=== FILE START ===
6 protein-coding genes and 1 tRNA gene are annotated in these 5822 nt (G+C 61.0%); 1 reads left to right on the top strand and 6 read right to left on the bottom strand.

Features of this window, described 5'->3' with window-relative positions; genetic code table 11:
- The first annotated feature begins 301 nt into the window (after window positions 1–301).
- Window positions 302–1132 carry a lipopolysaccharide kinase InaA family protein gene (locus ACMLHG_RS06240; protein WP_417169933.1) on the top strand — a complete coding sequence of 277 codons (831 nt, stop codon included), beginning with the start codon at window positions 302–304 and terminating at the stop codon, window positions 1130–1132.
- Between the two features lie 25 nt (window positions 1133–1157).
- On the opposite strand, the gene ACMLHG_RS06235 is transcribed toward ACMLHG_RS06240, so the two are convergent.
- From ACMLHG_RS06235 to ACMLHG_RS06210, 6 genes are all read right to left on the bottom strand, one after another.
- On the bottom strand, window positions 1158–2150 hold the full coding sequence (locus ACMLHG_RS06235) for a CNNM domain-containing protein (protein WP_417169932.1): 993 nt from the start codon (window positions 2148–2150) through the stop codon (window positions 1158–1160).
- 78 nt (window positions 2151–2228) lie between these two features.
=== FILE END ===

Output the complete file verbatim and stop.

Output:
6 protein-coding genes and 1 tRNA gene are annotated in these 5822 nt (G+C 61.0%); 1 reads left to right on the top strand and 6 read right to left on the bottom strand.

Features of this window, described 5'->3' with window-relative positions; genetic code table 11:
- The first annotated feature begins 301 nt into the window (after window positions 1–301).
- Window positions 302–1132 carry a lipopolysaccharide kinase InaA family protein gene (locus ACMLHG_RS06240; protein WP_417169933.1) on the top strand — a complete coding sequence of 277 codons (831 nt, stop codon included), beginning with the start codon at window positions 302–304 and terminating at the stop codon, window positions 1130–1132.
- Between the two features lie 25 nt (window positions 1133–1157).
- On the opposite strand, the gene ACMLHG_RS06235 is transcribed toward ACMLHG_RS06240, so the two are convergent.
- From ACMLHG_RS06235 to ACMLHG_RS06210, 6 genes are all read right to left on the bottom strand, one after another.
- On the bottom strand, window positions 1158–2150 hold the full coding sequence (locus ACMLHG_RS06235) for a CNNM domain-containing protein (protein WP_417169932.1): 993 nt from the start codon (window positions 2148–2150) through the stop codon (window positions 1158–1160).
- 78 nt (window positions 2151–2228) lie between these two features.